Within 3 weeks came the first interactive dashboard. The data team at Portera, acting with agility and precision, created an MVP dashboard to show race data in a way the sailing team and SIC community had never seen before. 

When interviewed following a race, Odile van Aanholt, qualifier for Paris, 2024 and winner of the Conny Rietschoten Trophy said; “It is quite amazing what they have done in such a short space of time. We have Start Analysis, Speed Analysis, and holistic race overviews with recap, advance and rewind capability”.  

“We aimed for what we thought was a stretching target with Portera, but in reality, we smashed through it before the end of the first month of the project. We can see descriptive statistics from a given race, upwind speed and distance and downwind speed and distance per team, and overall average speed and distance per team. We can study manoeuvres, evaluate race strategy, look at number of tacks and jibes, lay line analysis, bias used, speed at start, distance to start line, speed at start, position at start line. It’s incredible what we can already analyse”. [Annemiek] 

In one short step, a huge leap forward has been made, giving the team a taste for what is possible.  

“It is great to see the energy that the athletes, and the Neptune team have more broadly, for the first step we have taken together. We see if often in our work with companies, where they simply don’t know what they know. Data is siloed, in inaccessible formats, and either the culture, governance, or processes aren’t in place to connect these data around a business challenge. In this case it was clear… what data do we have to help the boat go faster? And so far, we have a lot!” Selvihan Yavuzer, Solution Architect and Neptune team lead at Portera. 

Stage 3: Building momentum for Paris 2024 


For Project Neptune, this is just the start of the journey together. Meeting in Amsterdam in January 2024, the team has set about defining an aggressive roadmap forward. With events coming in March and April, before Paris 2024 this summer, there is a lot of work to do.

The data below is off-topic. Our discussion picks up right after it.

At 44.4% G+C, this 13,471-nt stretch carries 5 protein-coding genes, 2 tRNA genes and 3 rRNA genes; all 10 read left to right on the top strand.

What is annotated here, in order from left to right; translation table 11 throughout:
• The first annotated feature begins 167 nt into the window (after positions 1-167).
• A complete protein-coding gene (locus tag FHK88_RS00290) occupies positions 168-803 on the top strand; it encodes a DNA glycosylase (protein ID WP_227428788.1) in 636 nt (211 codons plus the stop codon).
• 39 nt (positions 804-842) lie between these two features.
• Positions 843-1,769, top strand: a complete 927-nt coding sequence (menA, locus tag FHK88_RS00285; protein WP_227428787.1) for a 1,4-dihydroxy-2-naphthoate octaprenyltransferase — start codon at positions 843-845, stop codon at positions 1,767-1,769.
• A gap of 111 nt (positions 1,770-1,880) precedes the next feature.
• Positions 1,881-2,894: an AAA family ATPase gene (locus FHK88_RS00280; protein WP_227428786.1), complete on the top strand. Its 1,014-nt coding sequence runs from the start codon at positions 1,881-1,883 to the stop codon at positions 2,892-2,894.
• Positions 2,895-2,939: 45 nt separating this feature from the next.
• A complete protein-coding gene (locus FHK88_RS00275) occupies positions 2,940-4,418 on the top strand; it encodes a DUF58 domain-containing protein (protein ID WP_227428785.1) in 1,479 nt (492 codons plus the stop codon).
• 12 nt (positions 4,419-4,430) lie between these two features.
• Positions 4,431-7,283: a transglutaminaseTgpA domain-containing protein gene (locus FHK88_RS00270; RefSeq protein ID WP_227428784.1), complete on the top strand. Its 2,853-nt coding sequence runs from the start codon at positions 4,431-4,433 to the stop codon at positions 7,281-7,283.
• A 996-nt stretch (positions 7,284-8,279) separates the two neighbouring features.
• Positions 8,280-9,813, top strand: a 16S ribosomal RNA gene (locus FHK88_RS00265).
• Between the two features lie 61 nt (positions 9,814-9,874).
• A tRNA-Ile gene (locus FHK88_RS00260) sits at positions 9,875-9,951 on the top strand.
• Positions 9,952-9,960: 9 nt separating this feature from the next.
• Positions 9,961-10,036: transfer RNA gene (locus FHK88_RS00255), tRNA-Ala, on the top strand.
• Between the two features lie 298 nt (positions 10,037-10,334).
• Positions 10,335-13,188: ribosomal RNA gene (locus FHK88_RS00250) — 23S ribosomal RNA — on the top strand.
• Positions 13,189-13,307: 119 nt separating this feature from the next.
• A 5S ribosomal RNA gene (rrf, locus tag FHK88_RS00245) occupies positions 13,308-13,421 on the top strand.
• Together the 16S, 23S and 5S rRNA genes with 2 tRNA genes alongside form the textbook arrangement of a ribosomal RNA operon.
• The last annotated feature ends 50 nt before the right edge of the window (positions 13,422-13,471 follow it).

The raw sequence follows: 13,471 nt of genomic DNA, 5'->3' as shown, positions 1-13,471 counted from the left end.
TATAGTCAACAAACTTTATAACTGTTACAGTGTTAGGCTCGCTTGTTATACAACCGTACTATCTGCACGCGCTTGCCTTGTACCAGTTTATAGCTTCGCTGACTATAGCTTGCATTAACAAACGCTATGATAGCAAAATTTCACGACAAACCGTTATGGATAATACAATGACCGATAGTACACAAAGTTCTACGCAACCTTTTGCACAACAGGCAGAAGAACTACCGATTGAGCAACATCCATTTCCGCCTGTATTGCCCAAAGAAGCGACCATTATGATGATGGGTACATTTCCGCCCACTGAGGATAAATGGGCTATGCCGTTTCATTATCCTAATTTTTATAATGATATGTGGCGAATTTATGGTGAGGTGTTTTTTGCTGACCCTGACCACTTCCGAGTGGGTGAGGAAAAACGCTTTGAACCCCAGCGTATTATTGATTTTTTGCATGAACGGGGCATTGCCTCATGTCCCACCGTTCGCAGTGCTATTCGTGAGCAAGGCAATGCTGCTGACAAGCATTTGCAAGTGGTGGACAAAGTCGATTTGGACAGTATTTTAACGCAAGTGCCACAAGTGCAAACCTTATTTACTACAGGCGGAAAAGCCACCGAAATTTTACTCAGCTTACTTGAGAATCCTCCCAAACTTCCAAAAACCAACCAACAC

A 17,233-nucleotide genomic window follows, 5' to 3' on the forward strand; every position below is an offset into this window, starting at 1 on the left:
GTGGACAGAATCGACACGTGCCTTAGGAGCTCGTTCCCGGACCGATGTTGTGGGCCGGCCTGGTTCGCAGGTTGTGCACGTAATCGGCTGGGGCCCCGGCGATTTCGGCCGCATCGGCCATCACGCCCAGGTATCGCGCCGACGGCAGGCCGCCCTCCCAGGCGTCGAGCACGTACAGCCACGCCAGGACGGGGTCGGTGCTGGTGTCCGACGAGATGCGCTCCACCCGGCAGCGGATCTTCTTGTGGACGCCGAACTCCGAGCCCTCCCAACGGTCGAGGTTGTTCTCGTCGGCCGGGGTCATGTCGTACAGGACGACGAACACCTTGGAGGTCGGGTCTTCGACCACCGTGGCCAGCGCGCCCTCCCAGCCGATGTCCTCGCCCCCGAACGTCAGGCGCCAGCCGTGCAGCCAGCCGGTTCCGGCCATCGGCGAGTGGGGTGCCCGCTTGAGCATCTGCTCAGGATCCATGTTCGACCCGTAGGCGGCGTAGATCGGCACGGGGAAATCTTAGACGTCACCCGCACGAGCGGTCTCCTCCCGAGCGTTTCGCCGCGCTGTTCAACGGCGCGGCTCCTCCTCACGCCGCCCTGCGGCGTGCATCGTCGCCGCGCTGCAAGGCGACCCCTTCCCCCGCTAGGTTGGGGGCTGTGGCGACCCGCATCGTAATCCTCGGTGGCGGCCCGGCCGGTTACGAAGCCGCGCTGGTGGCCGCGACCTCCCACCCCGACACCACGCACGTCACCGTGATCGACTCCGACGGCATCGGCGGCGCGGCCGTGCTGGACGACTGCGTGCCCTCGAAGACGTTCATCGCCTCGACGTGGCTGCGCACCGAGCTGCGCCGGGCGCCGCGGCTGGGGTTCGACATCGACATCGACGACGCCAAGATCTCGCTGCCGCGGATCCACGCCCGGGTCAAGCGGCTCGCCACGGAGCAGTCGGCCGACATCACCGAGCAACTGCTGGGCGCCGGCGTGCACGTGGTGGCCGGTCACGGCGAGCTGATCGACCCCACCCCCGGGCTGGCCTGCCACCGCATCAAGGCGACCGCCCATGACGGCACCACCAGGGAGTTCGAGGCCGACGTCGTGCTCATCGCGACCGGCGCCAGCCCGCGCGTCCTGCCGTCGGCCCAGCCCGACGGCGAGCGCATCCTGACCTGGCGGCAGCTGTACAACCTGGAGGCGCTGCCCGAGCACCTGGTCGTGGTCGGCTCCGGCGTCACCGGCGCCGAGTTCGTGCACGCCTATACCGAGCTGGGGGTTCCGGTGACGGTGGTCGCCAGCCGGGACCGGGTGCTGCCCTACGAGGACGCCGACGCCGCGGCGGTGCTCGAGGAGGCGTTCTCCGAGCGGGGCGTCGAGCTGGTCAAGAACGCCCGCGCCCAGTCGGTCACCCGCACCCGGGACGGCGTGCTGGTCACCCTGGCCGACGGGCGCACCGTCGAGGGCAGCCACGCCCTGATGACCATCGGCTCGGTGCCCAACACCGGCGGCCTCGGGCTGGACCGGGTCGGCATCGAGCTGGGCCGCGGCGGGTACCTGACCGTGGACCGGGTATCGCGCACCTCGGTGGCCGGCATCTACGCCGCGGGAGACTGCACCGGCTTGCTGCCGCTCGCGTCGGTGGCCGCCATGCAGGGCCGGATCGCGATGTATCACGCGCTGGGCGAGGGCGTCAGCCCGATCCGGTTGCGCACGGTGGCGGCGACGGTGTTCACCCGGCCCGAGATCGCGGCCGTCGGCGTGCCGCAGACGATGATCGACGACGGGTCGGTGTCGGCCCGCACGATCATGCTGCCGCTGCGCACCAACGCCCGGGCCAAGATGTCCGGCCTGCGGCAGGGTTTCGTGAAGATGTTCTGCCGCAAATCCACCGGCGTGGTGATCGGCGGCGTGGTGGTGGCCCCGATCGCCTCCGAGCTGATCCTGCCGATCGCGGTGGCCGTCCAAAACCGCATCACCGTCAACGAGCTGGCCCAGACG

“We plan to do work on inputs, and outputs. We’ve had amazing feedback from the sailors on the metrics they would like to see and analyse and also the experience on the dashboard, but there are things we can do to improve it. Working with Annemiek and the SIC, we know there is more data that we can gather, like using IoT in real time to improve our data set and model. And we are hugely excited with the ideas we have for race simulation and outcome prediction. This will allow us also to track and analyse training camps and how much improvement the top sailors have achieved”. Yasemin Orhun, Project Neptune lead developer.  

What’s next? 


Over the coming months the team will add layers of additional analysis and reporting, tracking both race data and regatta progression. This layering up of race data, as well as competitor modelling, will mean that sailors can not only study their performance, but also gain insight into the direct and indirect competitors’ race strategies.  

We also plan to bring in Training Reports, connecting training data with event and regatta data. By boosting the visibility of performance across all their activities, and connecting it with additional third-party data sources, we aim to bring a complete feedback-loop to data driven performance.  

“I say to my clients, ‘no wind is favourable for a captain that doesn’t know where they are going’. The complete opposite is true here. With Project Neptune, for our elite sailors, Sailing Innovation Centre and the Portera team, we have complete clarity on our mission, and huge belief that we are on the right path. And I am excited to see what the top sailors of the Netherlands can achieve in Paris 2024 and beyond” Baris Kavakli